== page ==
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06 November 2019 | in NUSF News, Summer FISU World University Games

Napoli 2019: A learning curve for Germany and its Universiade plans

Thirty years after the Summer Universiade was held in Duisburg in 1989, the German University Sports Federation (adh) is well on track to apply to host the Summer Universiade 2025. For the adh and its nearly 200 member universities, these are exciting times.

In the context of potentially hosting the 2025 games, a 124-strong German delegation had travelled to Italy in July this year, during the Napoli 2019 Summer Universiade.


“The delegation had a remarkable team spirit,” Jörg Förster, Chairman of the adh Board told FISU Student Ambassador Joshua Miethke. “Athletes who had already finished their own competitions, travelled long distances to support each other.”


“One of the highlights was the basketball game against Italy in a sold-out hall. 40 German fans faced almost 3,000 Italians in the stands – however, the German Team won,” he continued.


“The narrow victory of the table tennis team in the small final against Sweden and the subsequent first German table tennis medal in ten years were also among the highlights.”


“The biggest highlight was, of course, the only German gold medal; which was won in the 1500m race by athlete Caterina Granz, a student of Freie Universität Berlin. It was on the final day of the event and she was cheered on by the entire team. It was a crowning glory the great sporting achievement of the German delegation with 18 medals.”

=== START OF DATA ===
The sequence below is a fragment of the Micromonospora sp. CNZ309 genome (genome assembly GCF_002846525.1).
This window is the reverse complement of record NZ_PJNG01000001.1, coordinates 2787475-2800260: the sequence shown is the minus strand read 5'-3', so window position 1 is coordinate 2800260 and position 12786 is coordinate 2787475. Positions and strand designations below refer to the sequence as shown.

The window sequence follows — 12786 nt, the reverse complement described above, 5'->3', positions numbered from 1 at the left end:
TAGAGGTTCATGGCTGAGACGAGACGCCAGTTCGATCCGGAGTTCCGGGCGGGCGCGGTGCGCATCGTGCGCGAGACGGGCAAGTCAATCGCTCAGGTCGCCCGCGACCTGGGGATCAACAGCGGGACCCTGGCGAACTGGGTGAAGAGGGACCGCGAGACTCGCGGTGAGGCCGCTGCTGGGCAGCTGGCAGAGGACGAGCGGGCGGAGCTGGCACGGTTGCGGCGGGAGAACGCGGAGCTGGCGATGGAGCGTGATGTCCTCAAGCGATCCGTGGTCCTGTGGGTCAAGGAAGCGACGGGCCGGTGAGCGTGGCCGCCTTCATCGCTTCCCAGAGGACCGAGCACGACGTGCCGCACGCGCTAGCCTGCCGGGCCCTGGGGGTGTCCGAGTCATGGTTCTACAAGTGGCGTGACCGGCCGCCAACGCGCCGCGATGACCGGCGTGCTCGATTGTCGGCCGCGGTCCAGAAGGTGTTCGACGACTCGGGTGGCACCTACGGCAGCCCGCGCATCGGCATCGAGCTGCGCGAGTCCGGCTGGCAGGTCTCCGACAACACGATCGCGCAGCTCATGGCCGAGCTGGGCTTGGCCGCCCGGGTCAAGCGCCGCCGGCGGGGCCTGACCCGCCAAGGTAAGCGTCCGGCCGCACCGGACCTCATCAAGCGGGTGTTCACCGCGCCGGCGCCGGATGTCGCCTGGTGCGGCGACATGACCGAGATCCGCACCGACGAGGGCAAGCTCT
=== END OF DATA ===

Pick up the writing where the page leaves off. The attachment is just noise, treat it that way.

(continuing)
From an organisational point of view, due to certain challenges witnessed in Napoli, Förster said the focus of the German Universiade bid should be on ensuring a strong concept and plan for transport, accommodation and other such logistics.


“In addition,” he said. “Targeted public relations work and strong cooperation with the regional sport system should ensure that the grandstands are fully crowded.”


“A Universiade in Germany must also serve as an incubator, a pioneer in developing innovative concepts in sustainability and environmental consciousness.”


Asked about the reasons behind the German bid, Jörg Förster referred to a quote from honorary member of adh, Dr. Sven Güldenpfennig: “A society and a state that claim to be a sports country and to be one of the leading sports nations owe a commitment to the sports world, that serves this purpose.”


With recent initiatives for a planned German Olympic bid having failed as a result of critical perception among the German public, the Universiade could be an opportunity to prove that major sports event can be held to high standards of good governance, and can also have a positive and lasting effect on the local sports system and structures of the host region.


“University sport is closely integrated with higher education,” said Förster. “Thus it is free from negative associations and has special values that be presented to the public, to achieve stronger support and promotion for university sport throughout Germany in the long term.”